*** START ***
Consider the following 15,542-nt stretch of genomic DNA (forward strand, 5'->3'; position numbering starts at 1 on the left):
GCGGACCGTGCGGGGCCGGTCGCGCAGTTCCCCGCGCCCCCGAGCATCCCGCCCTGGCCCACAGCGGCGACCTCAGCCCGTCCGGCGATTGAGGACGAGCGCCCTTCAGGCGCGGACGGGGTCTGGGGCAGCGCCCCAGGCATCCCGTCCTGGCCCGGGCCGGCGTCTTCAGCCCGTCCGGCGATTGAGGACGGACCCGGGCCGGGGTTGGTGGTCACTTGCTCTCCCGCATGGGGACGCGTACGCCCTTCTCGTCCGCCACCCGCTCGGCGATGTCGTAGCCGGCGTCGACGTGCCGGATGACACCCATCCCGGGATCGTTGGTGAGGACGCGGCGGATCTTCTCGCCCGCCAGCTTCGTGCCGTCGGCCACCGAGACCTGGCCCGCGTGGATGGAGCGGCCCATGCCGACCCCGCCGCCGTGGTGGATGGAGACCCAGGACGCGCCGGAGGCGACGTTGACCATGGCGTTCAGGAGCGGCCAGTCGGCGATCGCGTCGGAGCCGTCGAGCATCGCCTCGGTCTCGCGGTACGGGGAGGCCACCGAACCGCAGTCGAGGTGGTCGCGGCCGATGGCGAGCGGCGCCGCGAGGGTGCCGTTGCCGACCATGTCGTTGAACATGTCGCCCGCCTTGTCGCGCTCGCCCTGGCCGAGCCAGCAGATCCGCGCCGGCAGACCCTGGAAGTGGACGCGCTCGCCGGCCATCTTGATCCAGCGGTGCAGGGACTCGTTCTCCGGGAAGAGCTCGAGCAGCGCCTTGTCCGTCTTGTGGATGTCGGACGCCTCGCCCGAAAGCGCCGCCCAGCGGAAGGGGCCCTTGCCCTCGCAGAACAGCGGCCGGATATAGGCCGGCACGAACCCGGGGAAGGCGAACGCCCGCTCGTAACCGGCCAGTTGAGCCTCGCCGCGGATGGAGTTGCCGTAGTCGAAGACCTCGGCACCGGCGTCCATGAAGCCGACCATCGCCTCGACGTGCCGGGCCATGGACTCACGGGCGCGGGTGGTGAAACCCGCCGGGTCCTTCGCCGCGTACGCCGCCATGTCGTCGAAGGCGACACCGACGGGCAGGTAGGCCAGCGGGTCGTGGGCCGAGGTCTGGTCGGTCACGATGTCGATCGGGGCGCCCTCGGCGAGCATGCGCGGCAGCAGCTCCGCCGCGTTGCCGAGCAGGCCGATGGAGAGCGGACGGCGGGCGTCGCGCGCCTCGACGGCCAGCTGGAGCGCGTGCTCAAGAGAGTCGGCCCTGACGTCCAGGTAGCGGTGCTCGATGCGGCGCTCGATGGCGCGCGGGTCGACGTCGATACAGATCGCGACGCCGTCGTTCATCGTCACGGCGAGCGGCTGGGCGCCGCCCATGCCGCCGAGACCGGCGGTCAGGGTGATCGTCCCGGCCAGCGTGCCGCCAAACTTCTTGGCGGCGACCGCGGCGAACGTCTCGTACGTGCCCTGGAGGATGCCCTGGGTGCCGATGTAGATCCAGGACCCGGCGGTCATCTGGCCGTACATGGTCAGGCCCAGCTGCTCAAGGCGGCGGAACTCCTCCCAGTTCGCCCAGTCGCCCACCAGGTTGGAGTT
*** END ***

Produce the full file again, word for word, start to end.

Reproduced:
Consider the following 15,542-nt stretch of genomic DNA (forward strand, 5'->3'; position numbering starts at 1 on the left):
GCGGACCGTGCGGGGCCGGTCGCGCAGTTCCCCGCGCCCCCGAGCATCCCGCCCTGGCCCACAGCGGCGACCTCAGCCCGTCCGGCGATTGAGGACGAGCGCCCTTCAGGCGCGGACGGGGTCTGGGGCAGCGCCCCAGGCATCCCGTCCTGGCCCGGGCCGGCGTCTTCAGCCCGTCCGGCGATTGAGGACGGACCCGGGCCGGGGTTGGTGGTCACTTGCTCTCCCGCATGGGGACGCGTACGCCCTTCTCGTCCGCCACCCGCTCGGCGATGTCGTAGCCGGCGTCGACGTGCCGGATGACACCCATCCCGGGATCGTTGGTGAGGACGCGGCGGATCTTCTCGCCCGCCAGCTTCGTGCCGTCGGCCACCGAGACCTGGCCCGCGTGGATGGAGCGGCCCATGCCGACCCCGCCGCCGTGGTGGATGGAGACCCAGGACGCGCCGGAGGCGACGTTGACCATGGCGTTCAGGAGCGGCCAGTCGGCGATCGCGTCGGAGCCGTCGAGCATCGCCTCGGTCTCGCGGTACGGGGAGGCCACCGAACCGCAGTCGAGGTGGTCGCGGCCGATGGCGAGCGGCGCCGCGAGGGTGCCGTTGCCGACCATGTCGTTGAACATGTCGCCCGCCTTGTCGCGCTCGCCCTGGCCGAGCCAGCAGATCCGCGCCGGCAGACCCTGGAAGTGGACGCGCTCGCCGGCCATCTTGATCCAGCGGTGCAGGGACTCGTTCTCCGGGAAGAGCTCGAGCAGCGCCTTGTCCGTCTTGTGGATGTCGGACGCCTCGCCCGAAAGCGCCGCCCAGCGGAAGGGGCCCTTGCCCTCGCAGAACAGCGGCCGGATATAGGCCGGCACGAACCCGGGGAAGGCGAACGCCCGCTCGTAACCGGCCAGTTGAGCCTCGCCGCGGATGGAGTTGCCGTAGTCGAAGACCTCGGCACCGGCGTCCATGAAGCCGACCATCGCCTCGACGTGCCGGGCCATGGACTCACGGGCGCGGGTGGTGAAACCCGCCGGGTCCTTCGCCGCGTACGCCGCCATGTCGTCGAAGGCGACACCGACGGGCAGGTAGGCCAGCGGGTCGTGGGCCGAGGTCTGGTCGGTCACGATGTCGATCGGGGCGCCCTCGGCGAGCATGCGCGGCAGCAGCTCCGCCGCGTTGCCGAGCAGGCCGATGGAGAGCGGACGGCGGGCGTCGCGCGCCTCGACGGCCAGCTGGAGCGCGTGCTCAAGAGAGTCGGCCCTGACGTCCAGGTAGCGGTGCTCGATGCGGCGCTCGATGGCGCGCGGGTCGACGTCGATACAGATCGCGACGCCGTCGTTCATCGTCACGGCGAGCGGCTGGGCGCCGCCCATGCCGCCGAGACCGGCGGTCAGGGTGATCGTCCCGGCCAGCGTGCCGCCAAACTTCTTGGCGGCGACCGCGGCGAACGTCTCGTACGTGCCCTGGAGGATGCCCTGGGTGCCGATGTAGATCCAGGACCCGGCGGTCATCTGGCCGTACATGGTCAGGCCCAGCTGCTCAAGGCGGCGGAACTCCTCCCAGTTCGCCCAGTCGCCCACCAGGTTGGAGTT